Salome

407px-GustavemoreauGender: Feminine
Origin: Aramaic
Meaning: “peace.”
(SAH-loh-MAY)

The name is derived from the Greek Σαλωμη which is from an Aramaic name that was related to the Hebrew word שָׁלוֹם (shalom). The name is associated with the notorious daughter of Herodias who danced for King Herod and was rewarded by dancing with the head of John the Baptist on a platter. Though it was the name of a Herodias’ daughter, the name was used by Christians in reference to the handmaid of the Virgin Mary, (mentioned in the New Testament), who witnessed the Crucifixion, and is considered a saint by the Catholic Church and Orthodox Church. The name was also borne by Salome Alexandra (136-67 BCE) who was the only Jewish regnant queen in history. In Jewish sources she is known as Shalomzion שְׁלוֹמְצִיּוֹ. There are a few other characters in the New Testament mentioned with the name Salome, and it seems to have been common in the Jewish royal family. The name has experienced prevalent usage in Poland, Germany, France, Spain and Portugal.

It was borne by Blessed Salomea (sometimes spelled Salomeja) also known as Salomea of Krakow and Błogosławiona Salomea in Polish, was a Polish princess (1211-1268) and upon being widowed entered the Poor Clares. She is up for canonization. In Polish literature it is the name of a character in Stefan Żeromski‘s 1912 classic the Faithful River (Wierna Rzeka). Polish diminutive forms are Meja, Salcia, Salka, Salomejcia and Salusia (thanks to Magdalena for contributing the latter two diminutive forms). The name is also borne by a famous Lithuanian poetess Salomėja Nėris (1904-1946) and a famous Ukrainian opera singer Salomiya Kruscelnytska (1872-1952).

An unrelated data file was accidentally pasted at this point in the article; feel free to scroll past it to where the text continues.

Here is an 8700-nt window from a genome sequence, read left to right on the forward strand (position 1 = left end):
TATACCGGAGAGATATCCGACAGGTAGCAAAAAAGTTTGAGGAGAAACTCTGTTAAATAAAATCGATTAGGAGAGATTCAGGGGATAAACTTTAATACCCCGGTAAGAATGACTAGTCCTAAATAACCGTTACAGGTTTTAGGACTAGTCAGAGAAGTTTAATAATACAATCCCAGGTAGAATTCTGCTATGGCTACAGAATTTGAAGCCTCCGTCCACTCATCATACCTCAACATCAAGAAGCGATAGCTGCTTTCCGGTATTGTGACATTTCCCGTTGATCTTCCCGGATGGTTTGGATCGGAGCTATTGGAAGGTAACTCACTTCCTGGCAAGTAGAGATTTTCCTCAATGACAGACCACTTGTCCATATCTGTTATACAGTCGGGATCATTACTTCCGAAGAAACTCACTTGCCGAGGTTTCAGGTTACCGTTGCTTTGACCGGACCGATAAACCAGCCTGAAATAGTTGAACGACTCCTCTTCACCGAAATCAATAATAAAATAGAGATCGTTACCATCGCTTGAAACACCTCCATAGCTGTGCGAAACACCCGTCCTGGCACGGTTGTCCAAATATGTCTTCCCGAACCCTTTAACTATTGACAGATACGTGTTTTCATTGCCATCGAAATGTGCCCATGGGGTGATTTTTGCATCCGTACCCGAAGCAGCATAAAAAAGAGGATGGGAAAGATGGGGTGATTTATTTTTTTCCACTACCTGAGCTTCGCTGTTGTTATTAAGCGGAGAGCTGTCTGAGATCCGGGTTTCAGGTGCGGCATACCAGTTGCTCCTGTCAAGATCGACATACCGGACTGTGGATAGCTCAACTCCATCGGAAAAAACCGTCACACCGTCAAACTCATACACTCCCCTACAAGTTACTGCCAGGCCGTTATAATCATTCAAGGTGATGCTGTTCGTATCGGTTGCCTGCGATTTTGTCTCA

The designated name-day is October 22.

Other forms of the name include:

  • Saloma (Croatian/Faroese)
  • Salome (Dutch/German/English/Latvian)
  • Saalome (Estonian)
  • Salomé (French/Portuguese/Spanish)
  • Salomi (Greek Modern)
  • Shlomtzion (Hebrew Modern)
  • Szalóme (Hungarian)
  • Salóme (Icelandic)
  • Salomè/Salomina (Italian: latter form was originally a diminutive form: thanks to Magdalena for contributing the info)
  • Salomėja (Lithuanian)
  • Salomea (Polish/Czech/Romanian/Romansch/Slovak)
  • Salomeja (Polish)
  • Saloména (Slovakian)
  • Solomia (Slovakian)
  • Salomiya (Ukrainian)
  • Saltscha (Yiddish)
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